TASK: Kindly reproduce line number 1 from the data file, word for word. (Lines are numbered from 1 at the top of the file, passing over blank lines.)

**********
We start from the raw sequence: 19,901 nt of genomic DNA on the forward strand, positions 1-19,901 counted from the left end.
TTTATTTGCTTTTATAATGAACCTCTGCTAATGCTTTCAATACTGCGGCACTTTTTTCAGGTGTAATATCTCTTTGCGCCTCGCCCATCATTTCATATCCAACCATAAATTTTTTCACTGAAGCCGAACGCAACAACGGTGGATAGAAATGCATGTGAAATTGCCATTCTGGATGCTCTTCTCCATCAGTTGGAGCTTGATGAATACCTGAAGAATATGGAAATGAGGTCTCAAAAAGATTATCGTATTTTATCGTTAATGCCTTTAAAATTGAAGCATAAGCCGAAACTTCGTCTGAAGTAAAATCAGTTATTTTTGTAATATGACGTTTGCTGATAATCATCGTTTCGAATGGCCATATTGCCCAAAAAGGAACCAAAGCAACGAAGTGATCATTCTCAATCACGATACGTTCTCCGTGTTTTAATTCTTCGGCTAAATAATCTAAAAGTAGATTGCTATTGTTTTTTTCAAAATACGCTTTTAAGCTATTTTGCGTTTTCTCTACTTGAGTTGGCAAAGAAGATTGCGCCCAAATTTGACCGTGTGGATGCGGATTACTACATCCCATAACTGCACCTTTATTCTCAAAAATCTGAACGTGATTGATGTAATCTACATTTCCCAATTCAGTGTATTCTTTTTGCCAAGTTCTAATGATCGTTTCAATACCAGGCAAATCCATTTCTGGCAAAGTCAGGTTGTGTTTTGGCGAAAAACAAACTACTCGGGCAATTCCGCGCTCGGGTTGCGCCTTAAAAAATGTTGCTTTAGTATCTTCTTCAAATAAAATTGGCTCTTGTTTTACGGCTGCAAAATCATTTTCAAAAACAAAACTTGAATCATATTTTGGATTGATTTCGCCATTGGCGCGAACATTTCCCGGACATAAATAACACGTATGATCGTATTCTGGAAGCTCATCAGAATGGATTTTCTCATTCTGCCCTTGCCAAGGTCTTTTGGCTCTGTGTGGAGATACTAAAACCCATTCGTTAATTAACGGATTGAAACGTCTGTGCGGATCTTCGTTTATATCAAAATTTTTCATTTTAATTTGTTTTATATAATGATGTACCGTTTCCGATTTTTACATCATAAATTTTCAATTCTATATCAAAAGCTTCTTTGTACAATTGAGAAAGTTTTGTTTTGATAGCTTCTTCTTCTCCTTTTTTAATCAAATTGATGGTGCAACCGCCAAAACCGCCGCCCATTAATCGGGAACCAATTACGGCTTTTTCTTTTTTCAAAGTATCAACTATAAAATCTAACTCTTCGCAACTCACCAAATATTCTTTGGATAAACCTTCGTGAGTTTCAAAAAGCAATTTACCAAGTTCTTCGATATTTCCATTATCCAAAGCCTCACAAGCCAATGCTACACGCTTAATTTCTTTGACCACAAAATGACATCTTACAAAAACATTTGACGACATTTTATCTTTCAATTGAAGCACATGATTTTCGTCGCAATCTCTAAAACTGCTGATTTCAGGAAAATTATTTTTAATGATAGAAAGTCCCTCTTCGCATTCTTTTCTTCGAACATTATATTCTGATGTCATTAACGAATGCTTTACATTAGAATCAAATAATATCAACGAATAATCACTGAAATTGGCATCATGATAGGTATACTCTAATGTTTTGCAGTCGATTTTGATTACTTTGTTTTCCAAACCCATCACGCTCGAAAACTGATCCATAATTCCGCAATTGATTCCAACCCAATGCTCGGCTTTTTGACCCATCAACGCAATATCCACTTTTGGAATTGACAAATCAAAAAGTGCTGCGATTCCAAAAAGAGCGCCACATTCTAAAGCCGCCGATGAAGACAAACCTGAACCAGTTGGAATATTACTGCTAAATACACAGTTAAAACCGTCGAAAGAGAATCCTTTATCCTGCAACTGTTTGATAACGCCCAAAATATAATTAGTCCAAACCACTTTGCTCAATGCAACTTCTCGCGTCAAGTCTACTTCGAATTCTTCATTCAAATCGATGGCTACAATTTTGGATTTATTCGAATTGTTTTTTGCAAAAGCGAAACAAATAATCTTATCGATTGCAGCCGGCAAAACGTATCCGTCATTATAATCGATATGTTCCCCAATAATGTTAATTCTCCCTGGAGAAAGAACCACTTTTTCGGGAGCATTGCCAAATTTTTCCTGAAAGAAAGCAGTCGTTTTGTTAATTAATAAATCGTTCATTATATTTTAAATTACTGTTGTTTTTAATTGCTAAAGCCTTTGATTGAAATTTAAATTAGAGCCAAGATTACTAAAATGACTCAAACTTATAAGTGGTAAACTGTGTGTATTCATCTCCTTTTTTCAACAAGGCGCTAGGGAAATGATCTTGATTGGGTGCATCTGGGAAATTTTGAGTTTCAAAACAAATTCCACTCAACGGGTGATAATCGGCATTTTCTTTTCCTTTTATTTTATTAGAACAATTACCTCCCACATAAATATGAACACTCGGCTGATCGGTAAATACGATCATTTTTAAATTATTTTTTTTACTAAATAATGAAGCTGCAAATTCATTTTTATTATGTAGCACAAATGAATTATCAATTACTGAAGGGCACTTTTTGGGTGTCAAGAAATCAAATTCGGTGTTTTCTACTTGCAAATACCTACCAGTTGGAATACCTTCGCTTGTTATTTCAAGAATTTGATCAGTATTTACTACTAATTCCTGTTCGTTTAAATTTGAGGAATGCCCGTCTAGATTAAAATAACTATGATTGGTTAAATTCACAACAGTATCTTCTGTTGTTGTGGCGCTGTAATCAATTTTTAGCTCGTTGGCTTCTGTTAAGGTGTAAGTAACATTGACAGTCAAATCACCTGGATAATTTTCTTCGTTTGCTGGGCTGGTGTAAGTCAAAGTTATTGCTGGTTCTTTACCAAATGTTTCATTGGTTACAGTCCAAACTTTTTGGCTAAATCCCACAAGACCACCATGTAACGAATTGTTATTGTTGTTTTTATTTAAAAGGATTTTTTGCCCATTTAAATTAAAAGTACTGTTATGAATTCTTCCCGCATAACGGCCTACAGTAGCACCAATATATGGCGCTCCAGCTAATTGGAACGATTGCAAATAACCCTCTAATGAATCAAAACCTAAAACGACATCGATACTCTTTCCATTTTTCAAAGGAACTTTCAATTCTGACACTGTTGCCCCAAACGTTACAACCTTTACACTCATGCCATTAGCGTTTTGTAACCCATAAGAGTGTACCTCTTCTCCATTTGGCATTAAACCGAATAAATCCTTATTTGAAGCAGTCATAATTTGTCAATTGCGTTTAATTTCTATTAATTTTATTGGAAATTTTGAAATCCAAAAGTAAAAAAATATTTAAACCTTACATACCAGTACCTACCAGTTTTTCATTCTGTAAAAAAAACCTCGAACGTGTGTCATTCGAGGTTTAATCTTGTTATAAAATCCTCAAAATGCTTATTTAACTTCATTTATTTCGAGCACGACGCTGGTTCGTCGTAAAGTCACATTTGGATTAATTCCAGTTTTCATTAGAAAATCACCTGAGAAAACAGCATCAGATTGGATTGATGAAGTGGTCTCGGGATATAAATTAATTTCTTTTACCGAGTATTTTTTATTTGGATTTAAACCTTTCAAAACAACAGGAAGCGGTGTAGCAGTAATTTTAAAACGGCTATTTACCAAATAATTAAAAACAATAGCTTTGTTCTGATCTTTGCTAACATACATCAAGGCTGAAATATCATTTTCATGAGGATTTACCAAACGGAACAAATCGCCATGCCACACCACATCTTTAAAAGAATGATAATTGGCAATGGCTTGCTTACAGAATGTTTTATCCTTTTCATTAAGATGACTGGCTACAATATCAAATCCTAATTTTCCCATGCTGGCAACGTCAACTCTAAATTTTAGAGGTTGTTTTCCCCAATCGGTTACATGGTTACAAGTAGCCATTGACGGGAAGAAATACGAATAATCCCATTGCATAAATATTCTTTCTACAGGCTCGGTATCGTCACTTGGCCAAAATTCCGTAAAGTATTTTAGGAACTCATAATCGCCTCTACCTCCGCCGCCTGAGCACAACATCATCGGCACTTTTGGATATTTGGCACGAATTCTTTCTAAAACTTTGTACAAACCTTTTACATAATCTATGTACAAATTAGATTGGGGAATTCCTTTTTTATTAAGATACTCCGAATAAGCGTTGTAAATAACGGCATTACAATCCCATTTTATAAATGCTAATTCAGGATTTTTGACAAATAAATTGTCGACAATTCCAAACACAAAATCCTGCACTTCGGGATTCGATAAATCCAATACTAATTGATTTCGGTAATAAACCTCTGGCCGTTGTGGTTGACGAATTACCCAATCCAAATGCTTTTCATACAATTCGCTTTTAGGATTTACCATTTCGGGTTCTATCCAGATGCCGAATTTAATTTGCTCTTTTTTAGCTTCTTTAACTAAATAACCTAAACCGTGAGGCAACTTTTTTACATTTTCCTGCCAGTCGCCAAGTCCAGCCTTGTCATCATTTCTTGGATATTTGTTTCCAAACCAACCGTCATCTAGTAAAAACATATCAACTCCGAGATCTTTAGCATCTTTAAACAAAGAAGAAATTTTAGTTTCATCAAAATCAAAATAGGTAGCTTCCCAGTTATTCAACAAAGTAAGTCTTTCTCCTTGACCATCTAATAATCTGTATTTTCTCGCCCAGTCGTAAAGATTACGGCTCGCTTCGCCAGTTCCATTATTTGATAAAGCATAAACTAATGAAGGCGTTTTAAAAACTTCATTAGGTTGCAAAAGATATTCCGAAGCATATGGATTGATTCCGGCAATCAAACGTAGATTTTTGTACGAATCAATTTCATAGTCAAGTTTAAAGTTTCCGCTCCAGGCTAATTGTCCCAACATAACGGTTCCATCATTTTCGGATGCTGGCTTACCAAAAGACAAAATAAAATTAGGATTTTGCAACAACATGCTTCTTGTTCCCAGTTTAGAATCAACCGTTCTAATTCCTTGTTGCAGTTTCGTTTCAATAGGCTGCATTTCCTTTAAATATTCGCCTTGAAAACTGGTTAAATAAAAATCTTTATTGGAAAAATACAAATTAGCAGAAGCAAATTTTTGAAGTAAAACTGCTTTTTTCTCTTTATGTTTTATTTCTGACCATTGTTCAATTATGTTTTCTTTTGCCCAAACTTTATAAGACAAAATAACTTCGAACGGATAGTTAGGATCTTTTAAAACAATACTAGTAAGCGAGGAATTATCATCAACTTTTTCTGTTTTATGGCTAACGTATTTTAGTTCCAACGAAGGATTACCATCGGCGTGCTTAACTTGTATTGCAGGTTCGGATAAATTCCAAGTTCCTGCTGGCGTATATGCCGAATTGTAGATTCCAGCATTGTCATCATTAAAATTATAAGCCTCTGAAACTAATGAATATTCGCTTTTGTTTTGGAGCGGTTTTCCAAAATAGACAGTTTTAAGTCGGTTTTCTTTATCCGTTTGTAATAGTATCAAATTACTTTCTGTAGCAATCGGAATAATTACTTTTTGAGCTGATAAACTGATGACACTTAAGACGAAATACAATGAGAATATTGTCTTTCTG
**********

We start from the raw sequence: 19,901 nt of genomic DNA on the forward strand, positions 1-19,901 counted from the left end.